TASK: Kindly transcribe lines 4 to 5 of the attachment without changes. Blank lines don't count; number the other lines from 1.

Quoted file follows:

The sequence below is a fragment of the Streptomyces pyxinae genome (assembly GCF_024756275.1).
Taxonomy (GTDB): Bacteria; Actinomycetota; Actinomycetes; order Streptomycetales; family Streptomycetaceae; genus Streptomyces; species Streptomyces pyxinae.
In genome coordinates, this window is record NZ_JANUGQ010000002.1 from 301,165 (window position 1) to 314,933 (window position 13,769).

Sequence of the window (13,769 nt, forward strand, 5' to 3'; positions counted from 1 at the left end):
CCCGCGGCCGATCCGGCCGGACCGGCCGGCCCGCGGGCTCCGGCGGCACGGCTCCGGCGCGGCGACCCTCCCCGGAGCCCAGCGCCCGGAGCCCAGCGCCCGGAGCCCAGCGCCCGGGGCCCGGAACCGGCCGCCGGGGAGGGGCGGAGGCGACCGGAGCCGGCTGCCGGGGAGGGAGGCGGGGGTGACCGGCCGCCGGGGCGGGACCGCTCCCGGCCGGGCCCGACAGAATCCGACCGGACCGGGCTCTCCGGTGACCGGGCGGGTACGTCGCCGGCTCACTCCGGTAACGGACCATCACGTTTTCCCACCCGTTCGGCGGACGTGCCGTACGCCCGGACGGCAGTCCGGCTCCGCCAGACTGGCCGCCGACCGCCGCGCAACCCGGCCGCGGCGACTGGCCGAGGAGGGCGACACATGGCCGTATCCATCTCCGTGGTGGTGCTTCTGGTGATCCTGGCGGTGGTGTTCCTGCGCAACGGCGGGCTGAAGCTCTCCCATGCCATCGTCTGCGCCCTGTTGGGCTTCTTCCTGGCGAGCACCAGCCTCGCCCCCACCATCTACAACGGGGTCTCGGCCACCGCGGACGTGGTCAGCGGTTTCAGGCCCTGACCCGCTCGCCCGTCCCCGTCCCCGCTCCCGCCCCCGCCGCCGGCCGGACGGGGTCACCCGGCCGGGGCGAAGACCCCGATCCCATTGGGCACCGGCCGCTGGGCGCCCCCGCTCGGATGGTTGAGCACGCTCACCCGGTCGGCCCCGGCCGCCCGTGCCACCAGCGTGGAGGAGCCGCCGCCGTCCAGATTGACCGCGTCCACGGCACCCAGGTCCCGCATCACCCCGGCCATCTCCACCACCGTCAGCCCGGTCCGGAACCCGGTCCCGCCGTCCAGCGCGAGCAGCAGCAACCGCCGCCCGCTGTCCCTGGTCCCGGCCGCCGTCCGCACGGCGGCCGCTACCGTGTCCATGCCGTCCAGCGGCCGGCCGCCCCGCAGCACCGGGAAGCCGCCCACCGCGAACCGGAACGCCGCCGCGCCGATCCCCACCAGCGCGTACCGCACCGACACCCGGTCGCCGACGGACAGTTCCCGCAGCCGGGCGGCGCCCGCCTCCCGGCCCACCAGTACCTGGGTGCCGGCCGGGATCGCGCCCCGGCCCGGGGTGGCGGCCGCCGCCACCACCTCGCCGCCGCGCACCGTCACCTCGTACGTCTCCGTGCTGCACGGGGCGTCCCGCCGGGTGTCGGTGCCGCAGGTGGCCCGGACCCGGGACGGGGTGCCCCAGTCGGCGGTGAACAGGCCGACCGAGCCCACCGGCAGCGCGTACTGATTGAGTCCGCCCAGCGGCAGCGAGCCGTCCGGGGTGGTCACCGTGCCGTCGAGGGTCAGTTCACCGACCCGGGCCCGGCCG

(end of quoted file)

Sequence of the window (13,769 nt, forward strand, 5' to 3'; positions counted from 1 at the left end):
CCCGCGGCCGATCCGGCCGGACCGGCCGGCCCGCGGGCTCCGGCGGCACGGCTCCGGCGCGGCGACCCTCCCCGGAGCCCAGCGCCCGGAGCCCAGCGCCCGGAGCCCAGCGCCCGGGGCCCGGAACCGGCCGCCGGGGAGGGGCGGAGGCGACCGGAGCCGGCTGCCGGGGAGGGAGGCGGGGGTGACCGGCCGCCGGGGCGGGACCGCTCCCGGCCGGGCCCGACAGAATCCGACCGGACCGGGCTCTCCGGTGACCGGGCGGGTACGTCGCCGGCTCACTCCGGTAACGGACCATCACGTTTTCCCACCCGTTCGGCGGACGTGCCGTACGCCCGGACGGCAGTCCGGCTCCGCCAGACTGGCCGCCGACCGCCGCGCAACCCGGCCGCGGCGACTGGCCGAGGAGGGCGACACATGGCCGTATCCATCTCCGTGGTGGTGCTTCTGGTGATCCTGGCGGTGGTGTTCCTGCGCAACGGCGGGCTGAAGCTCTCCCATGCCATCGTCTGCGCCCTGTTGGGCTTCTTCCTGGCGAGCACCAGCCTCGCCCCCACCATCTACAACGGGGTCTCGGCCACCGCGGACGTGGTCAGCGGTTTCAGGCCCTGACCCGCTCGCCCGTCCCCGTCCCCGCTCCCGCCCCCGCCGCCGGCCGGACGGGGTCACCCGGCCGGGGCGAAGACCCCGATCCCATTGGGCACCGGCCGCTGGGCGCCCCCGCTCGGATGGTTGAGCACGCTCACCCGGTCGGCCCCGGCCGCCCGTGCCACCAGCGTGGAGGAGCCGCCGCCGTCCAGATTGACCGCGTCCACGGCACCCAGGTCCCGCATCACCCCGGCCATCTCCACCACCGTCAGCCCGGTCCGGAACCCGGTCCCGCCGTCCAGCGCGAGCAGCAGCAACCGCCGCCCGCTGTCCCTGGTCCCGGCCGCCGTCCGCACGGCGGCCGCTACCGTGTCCATGCCGTCCAGCGGCCGGCCGCCCCGCAGCACCGGGAAGCCGCCCACCGCGAACCGGAACGCCGCCGCGCCGATCCCCACCAGCGCGTACCGCACCGACACCCGGTCGCCGACGGACAGTTCCCGCAGCCGGGCGGCGCCCGCCTCCCGGCCCACCAGTACCTGGGTGCCGGCCGGGATCGCGCCCCGGCCCGGGGTGGCGGCCGCCGCCACCACCTCGCCGCCGCGCACCGTCACCTCGTACGTCTCCGTGCTGCACGGGGCGTCCCGCCGGGTGTCGGTGCCGCAGGTGGCCCGGACCCGGGACGGGGTGCCCCAGTCGGCGGTGAACAGGCCGACCGAGCCCACCGGCAGCGCGTACTGATTGAGTCCGCCCAGCGGCAGCGAGCCGTCCGGGGTGGTCACCGTGCCGTCGAGGGTCAGTTCACCGACCCGGGCCCGGCCG